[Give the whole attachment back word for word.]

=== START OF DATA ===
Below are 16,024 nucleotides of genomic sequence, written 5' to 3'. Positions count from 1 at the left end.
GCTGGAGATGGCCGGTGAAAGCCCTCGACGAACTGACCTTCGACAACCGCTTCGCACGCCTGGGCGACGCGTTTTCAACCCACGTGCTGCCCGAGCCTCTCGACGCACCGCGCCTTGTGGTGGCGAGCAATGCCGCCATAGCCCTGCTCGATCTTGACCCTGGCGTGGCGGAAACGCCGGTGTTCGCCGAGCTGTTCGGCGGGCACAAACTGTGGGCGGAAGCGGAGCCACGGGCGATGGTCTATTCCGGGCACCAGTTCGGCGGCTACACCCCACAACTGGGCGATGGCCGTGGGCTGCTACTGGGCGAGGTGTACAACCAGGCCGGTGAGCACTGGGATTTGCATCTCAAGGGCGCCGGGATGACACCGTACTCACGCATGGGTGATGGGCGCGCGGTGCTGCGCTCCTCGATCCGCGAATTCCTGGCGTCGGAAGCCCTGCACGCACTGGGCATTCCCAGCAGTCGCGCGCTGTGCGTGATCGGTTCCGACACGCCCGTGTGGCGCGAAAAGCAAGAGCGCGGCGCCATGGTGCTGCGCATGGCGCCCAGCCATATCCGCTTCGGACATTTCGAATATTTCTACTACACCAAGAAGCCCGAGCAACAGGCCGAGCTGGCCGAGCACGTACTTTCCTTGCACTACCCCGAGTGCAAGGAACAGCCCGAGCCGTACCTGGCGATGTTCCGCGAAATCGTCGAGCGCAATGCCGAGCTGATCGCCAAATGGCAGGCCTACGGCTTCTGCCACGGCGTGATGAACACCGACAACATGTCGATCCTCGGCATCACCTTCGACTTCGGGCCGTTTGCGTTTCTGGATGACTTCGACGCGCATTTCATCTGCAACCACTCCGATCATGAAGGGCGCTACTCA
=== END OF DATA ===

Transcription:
Below are 16,024 nucleotides of genomic sequence, written 5' to 3'. Positions count from 1 at the left end.
GCTGGAGATGGCCGGTGAAAGCCCTCGACGAACTGACCTTCGACAACCGCTTCGCACGCCTGGGCGACGCGTTTTCAACCCACGTGCTGCCCGAGCCTCTCGACGCACCGCGCCTTGTGGTGGCGAGCAATGCCGCCATAGCCCTGCTCGATCTTGACCCTGGCGTGGCGGAAACGCCGGTGTTCGCCGAGCTGTTCGGCGGGCACAAACTGTGGGCGGAAGCGGAGCCACGGGCGATGGTCTATTCCGGGCACCAGTTCGGCGGCTACACCCCACAACTGGGCGATGGCCGTGGGCTGCTACTGGGCGAGGTGTACAACCAGGCCGGTGAGCACTGGGATTTGCATCTCAAGGGCGCCGGGATGACACCGTACTCACGCATGGGTGATGGGCGCGCGGTGCTGCGCTCCTCGATCCGCGAATTCCTGGCGTCGGAAGCCCTGCACGCACTGGGCATTCCCAGCAGTCGCGCGCTGTGCGTGATCGGTTCCGACACGCCCGTGTGGCGCGAAAAGCAAGAGCGCGGCGCCATGGTGCTGCGCATGGCGCCCAGCCATATCCGCTTCGGACATTTCGAATATTTCTACTACACCAAGAAGCCCGAGCAACAGGCCGAGCTGGCCGAGCACGTACTTTCCTTGCACTACCCCGAGTGCAAGGAACAGCCCGAGCCGTACCTGGCGATGTTCCGCGAAATCGTCGAGCGCAATGCCGAGCTGATCGCCAAATGGCAGGCCTACGGCTTCTGCCACGGCGTGATGAACACCGACAACATGTCGATCCTCGGCATCACCTTCGACTTCGGGCCGTTTGCGTTTCTGGATGACTTCGACGCGCATTTCATCTGCAACCACTCCGATCATGAAGGGCGCTACTCA